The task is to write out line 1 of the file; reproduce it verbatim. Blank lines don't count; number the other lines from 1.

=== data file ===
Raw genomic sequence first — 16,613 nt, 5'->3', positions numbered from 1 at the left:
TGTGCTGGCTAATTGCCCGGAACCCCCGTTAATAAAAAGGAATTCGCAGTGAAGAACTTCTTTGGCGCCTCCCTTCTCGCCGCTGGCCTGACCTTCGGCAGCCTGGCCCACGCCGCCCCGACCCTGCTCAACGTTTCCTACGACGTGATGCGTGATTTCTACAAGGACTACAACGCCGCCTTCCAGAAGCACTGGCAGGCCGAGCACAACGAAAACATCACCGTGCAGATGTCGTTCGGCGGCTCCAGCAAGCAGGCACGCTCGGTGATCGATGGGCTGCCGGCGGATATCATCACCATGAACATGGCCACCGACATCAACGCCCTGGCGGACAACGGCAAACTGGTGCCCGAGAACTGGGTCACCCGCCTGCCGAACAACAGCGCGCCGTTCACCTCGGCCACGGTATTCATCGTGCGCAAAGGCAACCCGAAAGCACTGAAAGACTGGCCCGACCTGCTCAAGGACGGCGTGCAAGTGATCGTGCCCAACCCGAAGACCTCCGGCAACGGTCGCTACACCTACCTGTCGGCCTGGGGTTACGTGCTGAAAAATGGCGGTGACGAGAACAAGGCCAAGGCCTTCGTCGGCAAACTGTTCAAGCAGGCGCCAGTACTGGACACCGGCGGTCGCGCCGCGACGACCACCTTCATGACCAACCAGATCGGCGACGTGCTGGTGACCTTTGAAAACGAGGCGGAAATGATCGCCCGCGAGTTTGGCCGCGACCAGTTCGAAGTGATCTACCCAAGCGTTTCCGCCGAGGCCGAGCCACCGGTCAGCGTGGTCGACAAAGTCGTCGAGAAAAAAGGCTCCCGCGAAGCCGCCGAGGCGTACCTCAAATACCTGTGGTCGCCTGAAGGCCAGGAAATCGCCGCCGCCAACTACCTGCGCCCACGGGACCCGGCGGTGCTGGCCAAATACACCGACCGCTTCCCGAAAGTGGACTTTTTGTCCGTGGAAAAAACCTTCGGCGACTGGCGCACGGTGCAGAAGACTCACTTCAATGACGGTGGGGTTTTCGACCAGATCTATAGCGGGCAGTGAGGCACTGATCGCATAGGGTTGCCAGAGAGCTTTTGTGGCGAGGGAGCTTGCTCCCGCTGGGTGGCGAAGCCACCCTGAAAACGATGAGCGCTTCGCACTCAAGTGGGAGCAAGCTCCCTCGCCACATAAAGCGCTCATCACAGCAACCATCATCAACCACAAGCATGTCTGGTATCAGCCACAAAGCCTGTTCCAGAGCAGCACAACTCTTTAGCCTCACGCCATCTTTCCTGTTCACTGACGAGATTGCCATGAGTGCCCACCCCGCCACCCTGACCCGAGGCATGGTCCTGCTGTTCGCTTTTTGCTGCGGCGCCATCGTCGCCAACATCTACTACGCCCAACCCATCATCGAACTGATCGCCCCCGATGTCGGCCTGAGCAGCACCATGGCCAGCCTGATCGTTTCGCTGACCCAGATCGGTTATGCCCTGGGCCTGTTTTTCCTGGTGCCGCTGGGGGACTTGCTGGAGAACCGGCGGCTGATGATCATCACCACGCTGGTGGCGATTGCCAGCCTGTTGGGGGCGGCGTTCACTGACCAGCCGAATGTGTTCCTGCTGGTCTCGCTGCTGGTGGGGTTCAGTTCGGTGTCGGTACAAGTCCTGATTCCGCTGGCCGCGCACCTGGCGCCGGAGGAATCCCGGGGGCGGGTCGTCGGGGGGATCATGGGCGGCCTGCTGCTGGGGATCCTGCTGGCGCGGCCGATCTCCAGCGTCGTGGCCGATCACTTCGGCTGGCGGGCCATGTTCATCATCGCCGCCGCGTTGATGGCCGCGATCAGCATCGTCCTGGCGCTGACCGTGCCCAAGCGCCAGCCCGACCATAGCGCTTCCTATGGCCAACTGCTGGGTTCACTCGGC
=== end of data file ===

Raw genomic sequence first — 16,613 nt, 5'->3', positions numbered from 1 at the left: